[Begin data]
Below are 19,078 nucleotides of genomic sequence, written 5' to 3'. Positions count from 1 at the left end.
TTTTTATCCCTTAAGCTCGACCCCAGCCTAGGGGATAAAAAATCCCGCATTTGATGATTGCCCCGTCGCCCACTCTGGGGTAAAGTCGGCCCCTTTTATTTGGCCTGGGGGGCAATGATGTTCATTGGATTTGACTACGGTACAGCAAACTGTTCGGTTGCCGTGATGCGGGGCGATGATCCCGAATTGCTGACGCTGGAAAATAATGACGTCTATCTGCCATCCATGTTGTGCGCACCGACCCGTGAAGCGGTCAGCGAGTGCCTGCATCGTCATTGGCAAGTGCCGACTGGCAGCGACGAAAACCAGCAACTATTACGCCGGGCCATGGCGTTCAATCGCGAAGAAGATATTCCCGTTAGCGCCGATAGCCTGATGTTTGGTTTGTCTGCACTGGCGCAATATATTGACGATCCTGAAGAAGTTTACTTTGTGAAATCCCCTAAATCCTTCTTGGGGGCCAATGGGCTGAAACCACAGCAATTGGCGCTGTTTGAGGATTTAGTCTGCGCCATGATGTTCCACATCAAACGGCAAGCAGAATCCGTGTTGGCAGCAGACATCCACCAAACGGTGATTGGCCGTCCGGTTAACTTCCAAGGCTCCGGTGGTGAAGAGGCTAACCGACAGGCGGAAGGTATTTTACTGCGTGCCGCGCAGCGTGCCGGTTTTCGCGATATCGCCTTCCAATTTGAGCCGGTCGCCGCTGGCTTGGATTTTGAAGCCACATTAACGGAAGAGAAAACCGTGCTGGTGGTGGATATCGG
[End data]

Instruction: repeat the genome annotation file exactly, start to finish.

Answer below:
Below are 19,078 nucleotides of genomic sequence, written 5' to 3'. Positions count from 1 at the left end.
TTTTTATCCCTTAAGCTCGACCCCAGCCTAGGGGATAAAAAATCCCGCATTTGATGATTGCCCCGTCGCCCACTCTGGGGTAAAGTCGGCCCCTTTTATTTGGCCTGGGGGGCAATGATGTTCATTGGATTTGACTACGGTACAGCAAACTGTTCGGTTGCCGTGATGCGGGGCGATGATCCCGAATTGCTGACGCTGGAAAATAATGACGTCTATCTGCCATCCATGTTGTGCGCACCGACCCGTGAAGCGGTCAGCGAGTGCCTGCATCGTCATTGGCAAGTGCCGACTGGCAGCGACGAAAACCAGCAACTATTACGCCGGGCCATGGCGTTCAATCGCGAAGAAGATATTCCCGTTAGCGCCGATAGCCTGATGTTTGGTTTGTCTGCACTGGCGCAATATATTGACGATCCTGAAGAAGTTTACTTTGTGAAATCCCCTAAATCCTTCTTGGGGGCCAATGGGCTGAAACCACAGCAATTGGCGCTGTTTGAGGATTTAGTCTGCGCCATGATGTTCCACATCAAACGGCAAGCAGAATCCGTGTTGGCAGCAGACATCCACCAAACGGTGATTGGCCGTCCGGTTAACTTCCAAGGCTCCGGTGGTGAAGAGGCTAACCGACAGGCGGAAGGTATTTTACTGCGTGCCGCGCAGCGTGCCGGTTTTCGCGATATCGCCTTCCAATTTGAGCCGGTCGCCGCTGGCTTGGATTTTGAAGCCACATTAACGGAAGAGAAAACCGTGCTGGTGGTGGATATCGG